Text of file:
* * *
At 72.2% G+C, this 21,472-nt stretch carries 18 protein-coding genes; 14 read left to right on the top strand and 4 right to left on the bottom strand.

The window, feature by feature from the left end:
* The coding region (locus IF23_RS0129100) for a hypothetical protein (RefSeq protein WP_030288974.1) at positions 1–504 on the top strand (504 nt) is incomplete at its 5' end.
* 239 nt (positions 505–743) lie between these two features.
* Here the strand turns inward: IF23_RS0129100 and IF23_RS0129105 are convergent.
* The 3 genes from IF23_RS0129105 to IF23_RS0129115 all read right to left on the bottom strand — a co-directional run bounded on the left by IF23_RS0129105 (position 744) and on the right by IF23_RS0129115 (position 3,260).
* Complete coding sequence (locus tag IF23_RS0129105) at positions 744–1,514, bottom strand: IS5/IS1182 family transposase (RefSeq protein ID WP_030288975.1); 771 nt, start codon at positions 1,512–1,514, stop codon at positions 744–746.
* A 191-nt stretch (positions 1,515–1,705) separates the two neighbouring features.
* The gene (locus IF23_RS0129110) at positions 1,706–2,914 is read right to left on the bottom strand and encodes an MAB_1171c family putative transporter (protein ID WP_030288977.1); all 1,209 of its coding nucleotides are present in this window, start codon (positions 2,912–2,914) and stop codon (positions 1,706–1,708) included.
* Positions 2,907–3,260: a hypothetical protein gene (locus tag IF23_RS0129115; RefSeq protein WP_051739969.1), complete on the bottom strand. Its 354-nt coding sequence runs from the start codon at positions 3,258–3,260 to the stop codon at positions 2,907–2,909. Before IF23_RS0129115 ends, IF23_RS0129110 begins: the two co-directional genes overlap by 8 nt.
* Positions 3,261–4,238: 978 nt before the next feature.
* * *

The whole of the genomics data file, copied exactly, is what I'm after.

At 72.2% G+C, this 21,472-nt stretch carries 18 protein-coding genes; 14 read left to right on the top strand and 4 right to left on the bottom strand.

The window, feature by feature from the left end:
* The coding region (locus IF23_RS0129100) for a hypothetical protein (RefSeq protein WP_030288974.1) at positions 1–504 on the top strand (504 nt) is incomplete at its 5' end.
* 239 nt (positions 505–743) lie between these two features.
* Here the strand turns inward: IF23_RS0129100 and IF23_RS0129105 are convergent.
* The 3 genes from IF23_RS0129105 to IF23_RS0129115 all read right to left on the bottom strand — a co-directional run bounded on the left by IF23_RS0129105 (position 744) and on the right by IF23_RS0129115 (position 3,260).
* Complete coding sequence (locus tag IF23_RS0129105) at positions 744–1,514, bottom strand: IS5/IS1182 family transposase (RefSeq protein ID WP_030288975.1); 771 nt, start codon at positions 1,512–1,514, stop codon at positions 744–746.
* A 191-nt stretch (positions 1,515–1,705) separates the two neighbouring features.
* The gene (locus IF23_RS0129110) at positions 1,706–2,914 is read right to left on the bottom strand and encodes an MAB_1171c family putative transporter (protein ID WP_030288977.1); all 1,209 of its coding nucleotides are present in this window, start codon (positions 2,912–2,914) and stop codon (positions 1,706–1,708) included.
* Positions 2,907–3,260: a hypothetical protein gene (locus tag IF23_RS0129115; RefSeq protein WP_051739969.1), complete on the bottom strand. Its 354-nt coding sequence runs from the start codon at positions 3,258–3,260 to the stop codon at positions 2,907–2,909. Before IF23_RS0129115 ends, IF23_RS0129110 begins: the two co-directional genes overlap by 8 nt.
* Positions 3,261–4,238: 978 nt before the next feature.